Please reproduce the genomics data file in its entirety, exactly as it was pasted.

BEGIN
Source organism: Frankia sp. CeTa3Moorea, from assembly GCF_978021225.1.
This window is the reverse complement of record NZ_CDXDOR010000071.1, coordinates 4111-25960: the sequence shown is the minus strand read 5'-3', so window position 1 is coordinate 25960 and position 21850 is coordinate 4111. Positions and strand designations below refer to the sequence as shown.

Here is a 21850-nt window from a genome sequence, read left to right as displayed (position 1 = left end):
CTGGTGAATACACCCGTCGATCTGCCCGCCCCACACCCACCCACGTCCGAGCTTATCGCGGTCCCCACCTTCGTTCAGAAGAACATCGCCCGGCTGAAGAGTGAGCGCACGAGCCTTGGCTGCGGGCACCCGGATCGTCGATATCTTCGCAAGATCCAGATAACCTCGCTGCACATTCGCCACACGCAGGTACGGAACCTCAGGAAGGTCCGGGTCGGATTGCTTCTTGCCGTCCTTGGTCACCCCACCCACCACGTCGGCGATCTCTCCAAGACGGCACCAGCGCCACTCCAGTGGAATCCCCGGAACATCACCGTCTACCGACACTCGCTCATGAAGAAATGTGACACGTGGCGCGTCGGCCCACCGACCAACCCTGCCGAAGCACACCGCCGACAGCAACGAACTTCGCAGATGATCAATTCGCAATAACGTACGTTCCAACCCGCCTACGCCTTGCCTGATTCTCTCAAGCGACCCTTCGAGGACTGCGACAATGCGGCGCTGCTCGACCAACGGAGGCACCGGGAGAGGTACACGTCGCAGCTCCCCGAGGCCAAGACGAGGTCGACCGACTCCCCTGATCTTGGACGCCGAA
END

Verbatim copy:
Source organism: Frankia sp. CeTa3Moorea, from assembly GCF_978021225.1.
This window is the reverse complement of record NZ_CDXDOR010000071.1, coordinates 4111-25960: the sequence shown is the minus strand read 5'-3', so window position 1 is coordinate 25960 and position 21850 is coordinate 4111. Positions and strand designations below refer to the sequence as shown.

Here is a 21850-nt window from a genome sequence, read left to right as displayed (position 1 = left end):
CTGGTGAATACACCCGTCGATCTGCCCGCCCCACACCCACCCACGTCCGAGCTTATCGCGGTCCCCACCTTCGTTCAGAAGAACATCGCCCGGCTGAAGAGTGAGCGCACGAGCCTTGGCTGCGGGCACCCGGATCGTCGATATCTTCGCAAGATCCAGATAACCTCGCTGCACATTCGCCACACGCAGGTACGGAACCTCAGGAAGGTCCGGGTCGGATTGCTTCTTGCCGTCCTTGGTCACCCCACCCACCACGTCGGCGATCTCTCCAAGACGGCACCAGCGCCACTCCAGTGGAATCCCCGGAACATCACCGTCTACCGACACTCGCTCATGAAGAAATGTGACACGTGGCGCGTCGGCCCACCGACCAACCCTGCCGAAGCACACCGCCGACAGCAACGAACTTCGCAGATGATCAATTCGCAATAACGTACGTTCCAACCCGCCTACGCCTTGCCTGATTCTCTCAAGCGACCCTTCGAGGACTGCGACAATGCGGCGCTGCTCGACCAACGGAGGCACCGGGAGAGGTACACGTCGCAGCTCCCCGAGGCCAAGACGAGGTCGACCGACTCCCCTGATCTTGGACGCCGAA